Cynthia Lopez had a buyer willing to pay her $265,000 for her home. But just days before the sale closed, officials with the city of Denver informed her that her home was part of an affordable housing program and she could sell the home for no more than $186,000. Officials admit that none of the paperwork that Lopez signed when she bought the house indicated it was part of such a program and that she didn't qualify for the program when she bought it. They say that doesn't matter. In fact, now that it has been brought to their attention that her income didn't qualify for the program, they say she must sell the house and she must sell it for no more than $186,000.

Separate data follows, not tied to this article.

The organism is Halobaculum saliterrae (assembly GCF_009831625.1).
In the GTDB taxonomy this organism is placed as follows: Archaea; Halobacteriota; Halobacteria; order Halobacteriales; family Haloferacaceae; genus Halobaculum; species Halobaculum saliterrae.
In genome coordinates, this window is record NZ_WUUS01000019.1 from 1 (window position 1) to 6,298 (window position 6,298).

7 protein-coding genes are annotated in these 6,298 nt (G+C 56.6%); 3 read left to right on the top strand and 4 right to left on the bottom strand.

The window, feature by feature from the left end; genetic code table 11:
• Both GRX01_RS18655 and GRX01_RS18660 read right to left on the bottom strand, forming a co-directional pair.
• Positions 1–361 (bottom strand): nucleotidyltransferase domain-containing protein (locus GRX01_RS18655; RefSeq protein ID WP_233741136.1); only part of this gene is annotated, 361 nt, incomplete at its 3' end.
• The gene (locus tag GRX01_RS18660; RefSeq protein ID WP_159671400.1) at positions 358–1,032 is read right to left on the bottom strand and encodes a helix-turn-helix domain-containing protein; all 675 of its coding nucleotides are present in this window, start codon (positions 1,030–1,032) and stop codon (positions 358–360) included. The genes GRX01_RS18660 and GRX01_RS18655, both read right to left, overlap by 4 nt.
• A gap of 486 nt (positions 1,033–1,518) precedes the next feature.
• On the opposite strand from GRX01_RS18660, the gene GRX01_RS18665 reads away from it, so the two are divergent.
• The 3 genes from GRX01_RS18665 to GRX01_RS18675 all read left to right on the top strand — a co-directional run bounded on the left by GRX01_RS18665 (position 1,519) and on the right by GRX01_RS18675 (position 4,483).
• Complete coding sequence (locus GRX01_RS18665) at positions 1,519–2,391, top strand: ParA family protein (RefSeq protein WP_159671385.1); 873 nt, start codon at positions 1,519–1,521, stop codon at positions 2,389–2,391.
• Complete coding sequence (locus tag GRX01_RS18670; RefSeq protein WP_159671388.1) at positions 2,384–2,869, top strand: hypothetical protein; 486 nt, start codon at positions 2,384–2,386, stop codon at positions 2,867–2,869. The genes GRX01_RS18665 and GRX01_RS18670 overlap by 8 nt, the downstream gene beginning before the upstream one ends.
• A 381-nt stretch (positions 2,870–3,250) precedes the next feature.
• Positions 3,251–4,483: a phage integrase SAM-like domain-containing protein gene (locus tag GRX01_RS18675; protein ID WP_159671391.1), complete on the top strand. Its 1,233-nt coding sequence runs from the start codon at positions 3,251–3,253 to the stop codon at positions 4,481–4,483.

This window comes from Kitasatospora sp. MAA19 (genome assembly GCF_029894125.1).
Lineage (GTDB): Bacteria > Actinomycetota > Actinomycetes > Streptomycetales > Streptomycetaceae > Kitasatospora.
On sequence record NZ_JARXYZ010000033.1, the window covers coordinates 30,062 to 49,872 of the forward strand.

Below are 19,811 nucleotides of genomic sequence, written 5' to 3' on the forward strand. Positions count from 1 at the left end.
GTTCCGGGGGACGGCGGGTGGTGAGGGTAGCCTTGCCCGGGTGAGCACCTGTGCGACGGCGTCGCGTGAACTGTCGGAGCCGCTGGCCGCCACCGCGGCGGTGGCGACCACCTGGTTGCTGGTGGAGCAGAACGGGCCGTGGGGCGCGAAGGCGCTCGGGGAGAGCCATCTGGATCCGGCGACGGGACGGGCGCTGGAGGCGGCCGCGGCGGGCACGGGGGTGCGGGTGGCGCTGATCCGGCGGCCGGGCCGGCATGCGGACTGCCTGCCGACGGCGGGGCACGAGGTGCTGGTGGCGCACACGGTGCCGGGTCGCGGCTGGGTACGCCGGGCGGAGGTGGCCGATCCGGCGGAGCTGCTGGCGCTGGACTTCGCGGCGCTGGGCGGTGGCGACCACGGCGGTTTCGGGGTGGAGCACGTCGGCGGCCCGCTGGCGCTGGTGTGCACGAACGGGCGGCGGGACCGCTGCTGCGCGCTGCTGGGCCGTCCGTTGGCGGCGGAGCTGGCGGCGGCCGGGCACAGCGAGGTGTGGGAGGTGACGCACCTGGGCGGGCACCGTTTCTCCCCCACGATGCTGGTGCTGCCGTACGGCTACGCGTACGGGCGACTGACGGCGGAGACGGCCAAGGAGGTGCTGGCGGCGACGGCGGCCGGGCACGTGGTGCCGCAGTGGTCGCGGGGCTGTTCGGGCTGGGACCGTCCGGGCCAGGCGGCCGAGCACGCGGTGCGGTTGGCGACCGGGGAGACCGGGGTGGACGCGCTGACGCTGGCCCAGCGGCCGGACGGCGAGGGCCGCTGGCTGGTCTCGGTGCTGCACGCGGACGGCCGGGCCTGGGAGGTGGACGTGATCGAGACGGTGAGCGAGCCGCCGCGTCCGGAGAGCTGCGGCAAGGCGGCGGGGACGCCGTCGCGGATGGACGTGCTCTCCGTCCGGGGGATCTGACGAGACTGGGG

Kamala Harris Does Not Understand Why the Constitution Should Get in the Way of Her Gun Control Agenda
The presidential contender conspicuously fails to explain the legal basis for her plan to impose new restrictions by executive fiat.
The black market still dominates. And more enforcement and fines aren’t going to fix it.
This is bending the Lanham Act until it nearly breaks
The "assault weapons" that the presidential contender wants to confiscate are not especially deadly, but the symbolism of that policy is poisonous.